Overcoming Fear and Mental Hurdles
Each person’s situation and fears are different, but most often our fears of career break and sabbatical travel fall into four main areas:
• Financial: I don’t have enough money – you have to be rich to travel
• Societal: What will others think if I leave my job to travel – my family, friends and peers won’t be supportive
• Career: I will ruin my career with a gap on my resume
• Safety: fear of travel in general (health, safety, theft)
You may relate to one or all of these fears to varying degrees. But an important first step is to recognize that these hurdles and thoughts are really stories you have created about yourself. They are not necessarily true, but they can have self-fulfilling consequences.
Best Case Scenario and Positive Thinking
We usually default to assuming the worst-case scenario will come true. But we challenge you to think about “What if everything goes right?” for a change. That’s right – just close your eyes and think about those perceived hurdles as opportunities.
• Financial: I can learn how to better save money & budget which will benefit me/my family in the long run. I will also realize that I don’t need as much money as I think to be happy.
• Societal: Others will love hearing my story of following my passions and I will inspire others to do the same.
• Career: By taking this career break I will be more knowledgeable of the world and it’s cultures, a better communicator, able to work in a variety of environments, and demonstrate great flexibility that will make me stand out in interviews and cover letters.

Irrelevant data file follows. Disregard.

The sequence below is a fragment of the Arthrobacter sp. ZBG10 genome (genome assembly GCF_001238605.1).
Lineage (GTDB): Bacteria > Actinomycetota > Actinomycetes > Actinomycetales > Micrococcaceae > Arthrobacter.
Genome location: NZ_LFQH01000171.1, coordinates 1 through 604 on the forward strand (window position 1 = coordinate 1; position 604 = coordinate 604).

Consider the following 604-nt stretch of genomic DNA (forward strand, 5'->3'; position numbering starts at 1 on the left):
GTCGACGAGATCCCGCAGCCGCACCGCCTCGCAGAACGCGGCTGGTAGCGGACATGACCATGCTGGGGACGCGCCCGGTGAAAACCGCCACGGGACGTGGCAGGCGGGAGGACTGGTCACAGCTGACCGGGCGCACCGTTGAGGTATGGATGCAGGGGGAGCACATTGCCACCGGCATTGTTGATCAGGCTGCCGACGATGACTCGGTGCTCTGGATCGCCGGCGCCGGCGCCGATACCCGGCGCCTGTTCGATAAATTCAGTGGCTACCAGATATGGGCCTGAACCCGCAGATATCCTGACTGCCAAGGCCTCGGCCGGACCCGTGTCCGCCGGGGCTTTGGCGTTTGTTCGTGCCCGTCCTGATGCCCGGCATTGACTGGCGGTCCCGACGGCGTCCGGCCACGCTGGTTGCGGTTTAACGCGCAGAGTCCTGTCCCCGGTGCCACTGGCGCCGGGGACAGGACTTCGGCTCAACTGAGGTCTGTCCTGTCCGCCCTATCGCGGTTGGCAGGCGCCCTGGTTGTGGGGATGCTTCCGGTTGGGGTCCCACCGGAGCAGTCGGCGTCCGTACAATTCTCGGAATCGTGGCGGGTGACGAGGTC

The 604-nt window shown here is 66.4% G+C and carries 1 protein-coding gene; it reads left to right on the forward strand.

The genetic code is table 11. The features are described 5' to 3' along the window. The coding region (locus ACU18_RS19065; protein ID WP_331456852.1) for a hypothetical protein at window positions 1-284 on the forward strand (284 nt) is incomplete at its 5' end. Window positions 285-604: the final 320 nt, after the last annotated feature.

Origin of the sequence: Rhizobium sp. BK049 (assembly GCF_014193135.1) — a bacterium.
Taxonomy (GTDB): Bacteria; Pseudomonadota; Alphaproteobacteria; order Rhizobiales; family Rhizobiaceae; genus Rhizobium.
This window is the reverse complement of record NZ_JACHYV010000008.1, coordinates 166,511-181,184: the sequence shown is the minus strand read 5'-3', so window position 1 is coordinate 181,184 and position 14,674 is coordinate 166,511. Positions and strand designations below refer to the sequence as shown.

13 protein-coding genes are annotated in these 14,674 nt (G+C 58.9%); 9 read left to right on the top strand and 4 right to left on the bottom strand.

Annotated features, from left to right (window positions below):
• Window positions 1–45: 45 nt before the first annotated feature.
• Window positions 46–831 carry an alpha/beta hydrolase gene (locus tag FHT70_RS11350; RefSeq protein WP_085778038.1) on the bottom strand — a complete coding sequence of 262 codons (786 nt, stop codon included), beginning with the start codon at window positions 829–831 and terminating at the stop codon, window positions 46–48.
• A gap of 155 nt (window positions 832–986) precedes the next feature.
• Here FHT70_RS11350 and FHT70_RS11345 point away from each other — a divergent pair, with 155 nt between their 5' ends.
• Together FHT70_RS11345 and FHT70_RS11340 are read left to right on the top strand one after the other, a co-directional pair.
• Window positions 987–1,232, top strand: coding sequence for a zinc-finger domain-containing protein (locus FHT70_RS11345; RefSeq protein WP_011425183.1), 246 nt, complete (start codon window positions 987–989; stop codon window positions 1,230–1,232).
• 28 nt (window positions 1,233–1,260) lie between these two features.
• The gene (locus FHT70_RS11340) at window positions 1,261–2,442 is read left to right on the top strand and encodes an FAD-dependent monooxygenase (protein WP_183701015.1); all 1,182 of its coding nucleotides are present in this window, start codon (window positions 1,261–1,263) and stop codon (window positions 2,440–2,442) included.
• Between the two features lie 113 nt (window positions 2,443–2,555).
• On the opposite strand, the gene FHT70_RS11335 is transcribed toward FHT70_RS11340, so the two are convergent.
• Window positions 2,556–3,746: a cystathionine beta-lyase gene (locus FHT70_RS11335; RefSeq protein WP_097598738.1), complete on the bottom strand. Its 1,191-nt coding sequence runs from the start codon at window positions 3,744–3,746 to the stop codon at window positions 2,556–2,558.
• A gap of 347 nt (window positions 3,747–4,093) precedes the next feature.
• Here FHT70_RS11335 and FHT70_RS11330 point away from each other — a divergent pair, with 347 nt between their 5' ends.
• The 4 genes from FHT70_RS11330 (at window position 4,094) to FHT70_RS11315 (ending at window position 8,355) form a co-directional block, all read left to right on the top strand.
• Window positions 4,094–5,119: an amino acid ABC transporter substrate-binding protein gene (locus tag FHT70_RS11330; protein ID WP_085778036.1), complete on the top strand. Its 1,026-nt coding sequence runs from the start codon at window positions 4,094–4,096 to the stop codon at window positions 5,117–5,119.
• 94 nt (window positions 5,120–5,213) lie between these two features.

• Safety: I will learn ways to remain safe no matter where I am in the world and will see that how people & places are perceived in the media is not necessarily true for entire countries.
There is always a way to over get hurdles – always. Positive thinking is just a start.
Time is On Your Side
Keeping your fears all bottled up inside makes them turn into irrational monsters. Simply confronting and talking about your fears over time is another way to climb over the hurdles. Just listen to Kim Dinan, a future career breaker, speak about how her and her husband have been working through their obstacles over time:
Research the Fear
Another way to overcome hurdles is to educate yourself. It’s easy to jump to conclusions; it’s hard to do research. Instead of letting the fears spiral out of control, stay calm, do some research, and see if your fears are real or not. Adam Seper’s initial fear was that they didn’t have enough money to take a career break and travel, however once he started researching it and reading about others who have done it, he realized the fears were unfounded.
Through this course, we will help you confront these hurdles and leap over them. Most importantly we will introduce you to and surround you with people who have overcome these perceived hurdles. People who have done it and whose lives are better because of their breaks. It may not be an easy process, but nothing worth doing is ever easy.
Of all the risks you can take in your life, the one that stands out the most is the risk never taken at all.
A simple exercise to overcoming your fears;
ACKNOWLEDGE YOUR FEARS
“You gain strength, courage and confidence by every experience in which you really stop to look fear in the face. You must do the thing, which you think you cannot do. “ – Eleanor Roosevelt
Writing down your fears creates awareness and choice. Make a list of all of your fears you have about taking a career break or sabbatical and traveling. Write as fast as you can in a brainstorming format. Include EVERY fear, however small or irrational. Then read them aloud, suspending judgment. Allow yourself to feel the fear without letting it spiral you into negativity. Notice that being afraid does not have to mean being pulled off center and losing ground.
If it feels comfortable, share your list with a friend. Before sharing your list, explain that you simply want a witness, that you are playing with how it is to acknowledge your fears without being pulled off center by them. Be clear that you are not asking for help and that you do not need advice. You do not need to be ‘fixed’. Ask your friend to simply listen, and to acknowledge you for being conscious of your fears.